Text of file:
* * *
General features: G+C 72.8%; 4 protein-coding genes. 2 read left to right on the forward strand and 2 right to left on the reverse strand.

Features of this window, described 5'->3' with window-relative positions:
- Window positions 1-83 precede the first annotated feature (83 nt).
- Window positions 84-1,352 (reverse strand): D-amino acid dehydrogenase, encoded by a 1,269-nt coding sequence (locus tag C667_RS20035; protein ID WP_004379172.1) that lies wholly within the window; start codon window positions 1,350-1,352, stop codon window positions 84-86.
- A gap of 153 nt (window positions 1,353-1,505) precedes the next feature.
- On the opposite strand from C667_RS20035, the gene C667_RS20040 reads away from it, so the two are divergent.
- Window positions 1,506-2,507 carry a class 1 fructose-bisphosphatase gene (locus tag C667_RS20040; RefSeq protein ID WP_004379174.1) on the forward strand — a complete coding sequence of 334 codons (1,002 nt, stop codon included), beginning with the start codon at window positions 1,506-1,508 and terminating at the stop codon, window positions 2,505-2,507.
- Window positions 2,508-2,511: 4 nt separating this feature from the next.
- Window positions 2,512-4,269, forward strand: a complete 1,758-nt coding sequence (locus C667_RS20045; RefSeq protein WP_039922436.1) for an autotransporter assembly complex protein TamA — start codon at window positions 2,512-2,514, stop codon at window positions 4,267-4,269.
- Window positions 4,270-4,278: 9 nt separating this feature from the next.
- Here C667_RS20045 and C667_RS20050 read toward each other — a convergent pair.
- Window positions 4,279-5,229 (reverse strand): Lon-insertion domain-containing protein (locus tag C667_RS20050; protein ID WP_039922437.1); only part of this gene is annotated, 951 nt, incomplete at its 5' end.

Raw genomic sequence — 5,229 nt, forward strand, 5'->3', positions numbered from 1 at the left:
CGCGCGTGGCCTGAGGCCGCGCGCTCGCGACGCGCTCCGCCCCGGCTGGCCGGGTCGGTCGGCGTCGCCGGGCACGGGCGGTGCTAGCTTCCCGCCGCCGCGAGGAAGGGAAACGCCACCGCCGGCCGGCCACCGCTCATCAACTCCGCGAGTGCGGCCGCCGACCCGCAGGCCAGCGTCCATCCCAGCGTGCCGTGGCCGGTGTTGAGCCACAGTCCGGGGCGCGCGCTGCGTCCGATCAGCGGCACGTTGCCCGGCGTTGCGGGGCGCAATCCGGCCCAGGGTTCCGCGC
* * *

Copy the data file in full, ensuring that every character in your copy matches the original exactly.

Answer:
General features: G+C 72.8%; 4 protein-coding genes. 2 read left to right on the forward strand and 2 right to left on the reverse strand.

Features of this window, described 5'->3' with window-relative positions:
- Window positions 1-83 precede the first annotated feature (83 nt).
- Window positions 84-1,352 (reverse strand): D-amino acid dehydrogenase, encoded by a 1,269-nt coding sequence (locus tag C667_RS20035; protein ID WP_004379172.1) that lies wholly within the window; start codon window positions 1,350-1,352, stop codon window positions 84-86.
- A gap of 153 nt (window positions 1,353-1,505) precedes the next feature.
- On the opposite strand from C667_RS20035, the gene C667_RS20040 reads away from it, so the two are divergent.
- Window positions 1,506-2,507 carry a class 1 fructose-bisphosphatase gene (locus tag C667_RS20040; RefSeq protein ID WP_004379174.1) on the forward strand — a complete coding sequence of 334 codons (1,002 nt, stop codon included), beginning with the start codon at window positions 1,506-1,508 and terminating at the stop codon, window positions 2,505-2,507.
- Window positions 2,508-2,511: 4 nt separating this feature from the next.
- Window positions 2,512-4,269, forward strand: a complete 1,758-nt coding sequence (locus C667_RS20045; RefSeq protein WP_039922436.1) for an autotransporter assembly complex protein TamA — start codon at window positions 2,512-2,514, stop codon at window positions 4,267-4,269.
- Window positions 4,270-4,278: 9 nt separating this feature from the next.
- Here C667_RS20045 and C667_RS20050 read toward each other — a convergent pair.
- Window positions 4,279-5,229 (reverse strand): Lon-insertion domain-containing protein (locus tag C667_RS20050; protein ID WP_039922437.1); only part of this gene is annotated, 951 nt, incomplete at its 5' end.

Raw genomic sequence — 5,229 nt, forward strand, 5'->3', positions numbered from 1 at the left:
CGCGCGTGGCCTGAGGCCGCGCGCTCGCGACGCGCTCCGCCCCGGCTGGCCGGGTCGGTCGGCGTCGCCGGGCACGGGCGGTGCTAGCTTCCCGCCGCCGCGAGGAAGGGAAACGCCACCGCCGGCCGGCCACCGCTCATCAACTCCGCGAGTGCGGCCGCCGACCCGCAGGCCAGCGTCCATCCCAGCGTGCCGTGGCCGGTGTTGAGCCACAGTCCGGGGCGCGCGCTGCGTCCGATCAGCGGCACGTTGCCCGGCGTTGCGGGGCGCAATCCGGCCCAGGGTTCCGCGC